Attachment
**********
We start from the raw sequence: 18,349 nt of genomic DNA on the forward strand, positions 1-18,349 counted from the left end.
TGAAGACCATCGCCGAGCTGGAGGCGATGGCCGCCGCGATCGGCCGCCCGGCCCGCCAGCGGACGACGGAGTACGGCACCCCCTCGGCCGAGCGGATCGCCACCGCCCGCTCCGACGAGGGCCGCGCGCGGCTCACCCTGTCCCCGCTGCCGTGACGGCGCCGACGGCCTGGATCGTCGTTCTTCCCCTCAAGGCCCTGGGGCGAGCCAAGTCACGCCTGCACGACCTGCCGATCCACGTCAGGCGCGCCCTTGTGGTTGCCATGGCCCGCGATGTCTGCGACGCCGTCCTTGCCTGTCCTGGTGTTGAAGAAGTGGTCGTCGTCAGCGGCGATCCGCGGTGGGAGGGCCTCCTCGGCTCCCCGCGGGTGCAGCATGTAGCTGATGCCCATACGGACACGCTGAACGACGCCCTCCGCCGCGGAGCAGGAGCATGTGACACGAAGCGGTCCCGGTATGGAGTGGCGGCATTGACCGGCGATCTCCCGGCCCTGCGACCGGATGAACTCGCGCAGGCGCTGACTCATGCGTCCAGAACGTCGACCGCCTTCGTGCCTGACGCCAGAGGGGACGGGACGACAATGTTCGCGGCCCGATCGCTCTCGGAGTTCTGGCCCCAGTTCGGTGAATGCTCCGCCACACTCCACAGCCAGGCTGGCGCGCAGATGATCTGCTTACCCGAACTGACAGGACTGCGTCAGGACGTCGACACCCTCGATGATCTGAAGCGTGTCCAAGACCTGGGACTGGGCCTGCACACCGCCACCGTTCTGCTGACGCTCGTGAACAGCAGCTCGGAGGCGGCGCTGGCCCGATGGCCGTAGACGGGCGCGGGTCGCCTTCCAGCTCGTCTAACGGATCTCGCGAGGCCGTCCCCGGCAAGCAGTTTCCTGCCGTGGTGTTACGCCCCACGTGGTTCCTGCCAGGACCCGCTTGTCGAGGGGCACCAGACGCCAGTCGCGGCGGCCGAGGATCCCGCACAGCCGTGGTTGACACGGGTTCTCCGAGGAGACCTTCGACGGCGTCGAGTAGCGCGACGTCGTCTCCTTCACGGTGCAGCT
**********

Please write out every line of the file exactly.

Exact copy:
We start from the raw sequence: 18,349 nt of genomic DNA on the forward strand, positions 1-18,349 counted from the left end.
TGAAGACCATCGCCGAGCTGGAGGCGATGGCCGCCGCGATCGGCCGCCCGGCCCGCCAGCGGACGACGGAGTACGGCACCCCCTCGGCCGAGCGGATCGCCACCGCCCGCTCCGACGAGGGCCGCGCGCGGCTCACCCTGTCCCCGCTGCCGTGACGGCGCCGACGGCCTGGATCGTCGTTCTTCCCCTCAAGGCCCTGGGGCGAGCCAAGTCACGCCTGCACGACCTGCCGATCCACGTCAGGCGCGCCCTTGTGGTTGCCATGGCCCGCGATGTCTGCGACGCCGTCCTTGCCTGTCCTGGTGTTGAAGAAGTGGTCGTCGTCAGCGGCGATCCGCGGTGGGAGGGCCTCCTCGGCTCCCCGCGGGTGCAGCATGTAGCTGATGCCCATACGGACACGCTGAACGACGCCCTCCGCCGCGGAGCAGGAGCATGTGACACGAAGCGGTCCCGGTATGGAGTGGCGGCATTGACCGGCGATCTCCCGGCCCTGCGACCGGATGAACTCGCGCAGGCGCTGACTCATGCGTCCAGAACGTCGACCGCCTTCGTGCCTGACGCCAGAGGGGACGGGACGACAATGTTCGCGGCCCGATCGCTCTCGGAGTTCTGGCCCCAGTTCGGTGAATGCTCCGCCACACTCCACAGCCAGGCTGGCGCGCAGATGATCTGCTTACCCGAACTGACAGGACTGCGTCAGGACGTCGACACCCTCGATGATCTGAAGCGTGTCCAAGACCTGGGACTGGGCCTGCACACCGCCACCGTTCTGCTGACGCTCGTGAACAGCAGCTCGGAGGCGGCGCTGGCCCGATGGCCGTAGACGGGCGCGGGTCGCCTTCCAGCTCGTCTAACGGATCTCGCGAGGCCGTCCCCGGCAAGCAGTTTCCTGCCGTGGTGTTACGCCCCACGTGGTTCCTGCCAGGACCCGCTTGTCGAGGGGCACCAGACGCCAGTCGCGGCGGCCGAGGATCCCGCACAGCCGTGGTTGACACGGGTTCTCCGAGGAGACCTTCGACGGCGTCGAGTAGCGCGACGTCGTCTCCTTCACGGTGCAGCT